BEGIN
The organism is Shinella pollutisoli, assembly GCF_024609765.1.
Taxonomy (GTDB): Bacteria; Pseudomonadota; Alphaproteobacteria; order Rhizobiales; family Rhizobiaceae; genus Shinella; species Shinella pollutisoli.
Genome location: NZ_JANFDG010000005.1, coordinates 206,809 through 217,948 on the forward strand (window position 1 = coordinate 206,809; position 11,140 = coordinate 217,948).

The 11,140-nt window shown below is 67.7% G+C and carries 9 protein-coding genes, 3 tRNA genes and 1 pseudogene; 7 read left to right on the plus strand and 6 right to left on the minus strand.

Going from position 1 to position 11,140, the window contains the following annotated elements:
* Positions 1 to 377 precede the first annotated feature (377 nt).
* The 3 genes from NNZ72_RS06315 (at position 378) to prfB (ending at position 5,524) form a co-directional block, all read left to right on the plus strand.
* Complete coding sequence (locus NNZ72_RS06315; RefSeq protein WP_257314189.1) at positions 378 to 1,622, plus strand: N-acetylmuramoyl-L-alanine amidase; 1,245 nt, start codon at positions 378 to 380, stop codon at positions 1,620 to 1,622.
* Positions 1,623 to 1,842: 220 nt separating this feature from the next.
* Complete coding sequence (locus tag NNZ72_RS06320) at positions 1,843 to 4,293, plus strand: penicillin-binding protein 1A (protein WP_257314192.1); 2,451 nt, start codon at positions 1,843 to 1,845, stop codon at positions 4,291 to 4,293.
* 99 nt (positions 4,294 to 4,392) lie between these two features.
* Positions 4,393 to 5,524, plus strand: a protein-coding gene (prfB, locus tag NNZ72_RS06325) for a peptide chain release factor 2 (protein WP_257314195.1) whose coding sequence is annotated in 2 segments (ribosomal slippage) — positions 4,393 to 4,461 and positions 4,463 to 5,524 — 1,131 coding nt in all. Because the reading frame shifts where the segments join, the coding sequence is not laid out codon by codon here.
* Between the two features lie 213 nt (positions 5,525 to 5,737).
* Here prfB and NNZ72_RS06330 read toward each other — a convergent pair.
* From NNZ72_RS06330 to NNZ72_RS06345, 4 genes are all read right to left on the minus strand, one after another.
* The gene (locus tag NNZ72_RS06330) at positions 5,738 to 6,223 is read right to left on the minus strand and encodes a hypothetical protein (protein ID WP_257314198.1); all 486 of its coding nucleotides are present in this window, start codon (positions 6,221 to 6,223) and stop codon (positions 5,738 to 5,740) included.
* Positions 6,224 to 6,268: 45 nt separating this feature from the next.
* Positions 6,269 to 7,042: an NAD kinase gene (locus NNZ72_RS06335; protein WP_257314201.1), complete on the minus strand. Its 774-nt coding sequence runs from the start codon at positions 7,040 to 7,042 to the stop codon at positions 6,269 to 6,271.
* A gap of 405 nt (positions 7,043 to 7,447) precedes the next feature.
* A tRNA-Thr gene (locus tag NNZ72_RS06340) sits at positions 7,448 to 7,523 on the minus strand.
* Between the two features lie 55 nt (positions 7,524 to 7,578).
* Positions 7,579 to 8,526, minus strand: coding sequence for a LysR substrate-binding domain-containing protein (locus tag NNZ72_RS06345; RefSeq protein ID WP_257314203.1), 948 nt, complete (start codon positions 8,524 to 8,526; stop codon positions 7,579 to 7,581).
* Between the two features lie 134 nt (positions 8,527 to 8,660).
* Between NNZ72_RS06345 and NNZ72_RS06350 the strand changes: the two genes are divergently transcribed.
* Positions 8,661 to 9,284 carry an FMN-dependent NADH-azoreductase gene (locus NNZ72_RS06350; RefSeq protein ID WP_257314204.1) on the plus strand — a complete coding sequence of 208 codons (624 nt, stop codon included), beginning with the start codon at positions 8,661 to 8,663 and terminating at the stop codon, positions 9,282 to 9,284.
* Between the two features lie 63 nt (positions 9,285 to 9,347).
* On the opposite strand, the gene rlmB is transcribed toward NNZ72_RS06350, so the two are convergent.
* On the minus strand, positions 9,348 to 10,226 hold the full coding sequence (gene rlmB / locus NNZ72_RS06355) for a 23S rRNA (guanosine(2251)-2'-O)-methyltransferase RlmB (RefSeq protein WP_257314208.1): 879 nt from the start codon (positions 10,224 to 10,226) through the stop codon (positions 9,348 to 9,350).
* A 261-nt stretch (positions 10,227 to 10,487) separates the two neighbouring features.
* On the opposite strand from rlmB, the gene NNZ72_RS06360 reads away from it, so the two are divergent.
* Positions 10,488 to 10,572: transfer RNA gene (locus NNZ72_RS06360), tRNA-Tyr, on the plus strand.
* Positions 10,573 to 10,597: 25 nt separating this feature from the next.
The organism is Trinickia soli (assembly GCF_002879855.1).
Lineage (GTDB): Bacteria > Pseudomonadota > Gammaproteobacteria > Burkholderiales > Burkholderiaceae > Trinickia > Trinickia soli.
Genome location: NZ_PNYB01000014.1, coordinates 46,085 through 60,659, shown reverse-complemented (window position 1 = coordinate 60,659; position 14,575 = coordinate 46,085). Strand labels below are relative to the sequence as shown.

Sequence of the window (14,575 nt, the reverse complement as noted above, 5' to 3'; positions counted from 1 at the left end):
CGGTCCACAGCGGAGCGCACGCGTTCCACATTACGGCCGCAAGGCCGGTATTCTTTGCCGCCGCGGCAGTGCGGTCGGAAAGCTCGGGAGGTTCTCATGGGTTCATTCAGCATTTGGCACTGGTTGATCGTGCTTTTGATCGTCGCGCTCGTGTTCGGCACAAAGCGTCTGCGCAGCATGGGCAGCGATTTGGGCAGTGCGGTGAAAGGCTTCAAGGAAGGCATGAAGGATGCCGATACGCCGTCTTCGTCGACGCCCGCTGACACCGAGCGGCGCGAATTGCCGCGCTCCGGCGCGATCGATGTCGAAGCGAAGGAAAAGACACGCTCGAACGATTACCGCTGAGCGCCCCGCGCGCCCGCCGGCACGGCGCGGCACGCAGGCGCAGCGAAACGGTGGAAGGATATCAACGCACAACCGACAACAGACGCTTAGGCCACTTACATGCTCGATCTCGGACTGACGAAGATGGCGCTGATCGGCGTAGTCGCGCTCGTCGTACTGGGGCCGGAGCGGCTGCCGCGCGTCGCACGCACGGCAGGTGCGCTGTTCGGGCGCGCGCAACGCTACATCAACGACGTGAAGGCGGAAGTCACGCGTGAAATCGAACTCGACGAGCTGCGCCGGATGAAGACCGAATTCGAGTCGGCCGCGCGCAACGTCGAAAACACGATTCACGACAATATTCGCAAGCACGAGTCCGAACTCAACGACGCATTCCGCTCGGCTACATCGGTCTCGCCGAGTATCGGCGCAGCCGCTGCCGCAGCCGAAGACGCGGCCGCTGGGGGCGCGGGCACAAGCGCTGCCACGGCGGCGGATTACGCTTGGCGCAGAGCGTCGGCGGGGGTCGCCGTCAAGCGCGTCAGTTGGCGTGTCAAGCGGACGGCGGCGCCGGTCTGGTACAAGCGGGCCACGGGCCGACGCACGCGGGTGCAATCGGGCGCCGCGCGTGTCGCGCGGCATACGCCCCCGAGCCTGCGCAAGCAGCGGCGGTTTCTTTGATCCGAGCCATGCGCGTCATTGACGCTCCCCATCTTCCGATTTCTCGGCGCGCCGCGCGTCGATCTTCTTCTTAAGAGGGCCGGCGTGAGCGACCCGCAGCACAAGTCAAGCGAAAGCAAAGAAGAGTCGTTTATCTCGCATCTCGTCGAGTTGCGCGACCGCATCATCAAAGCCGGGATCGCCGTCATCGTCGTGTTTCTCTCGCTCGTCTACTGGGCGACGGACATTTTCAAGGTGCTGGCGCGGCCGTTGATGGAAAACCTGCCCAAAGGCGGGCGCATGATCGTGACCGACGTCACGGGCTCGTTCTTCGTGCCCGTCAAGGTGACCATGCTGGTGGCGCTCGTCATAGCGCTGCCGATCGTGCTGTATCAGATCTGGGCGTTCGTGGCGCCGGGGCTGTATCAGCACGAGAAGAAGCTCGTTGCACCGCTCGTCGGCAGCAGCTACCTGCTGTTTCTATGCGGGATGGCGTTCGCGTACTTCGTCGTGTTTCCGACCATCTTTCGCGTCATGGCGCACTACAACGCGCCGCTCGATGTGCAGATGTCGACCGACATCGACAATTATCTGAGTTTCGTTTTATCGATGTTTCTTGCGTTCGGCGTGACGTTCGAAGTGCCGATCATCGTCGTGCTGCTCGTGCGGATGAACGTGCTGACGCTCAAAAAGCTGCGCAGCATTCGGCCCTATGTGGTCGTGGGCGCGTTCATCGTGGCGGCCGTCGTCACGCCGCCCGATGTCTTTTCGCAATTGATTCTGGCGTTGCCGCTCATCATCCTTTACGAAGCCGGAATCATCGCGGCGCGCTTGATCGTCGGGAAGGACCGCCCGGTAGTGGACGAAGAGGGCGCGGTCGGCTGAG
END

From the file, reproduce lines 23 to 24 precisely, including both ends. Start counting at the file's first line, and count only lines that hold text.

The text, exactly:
* Between the two features lie 134 nt (positions 8,527 to 8,660).
* Between NNZ72_RS06345 and NNZ72_RS06350 the strand changes: the two genes are divergently transcribed.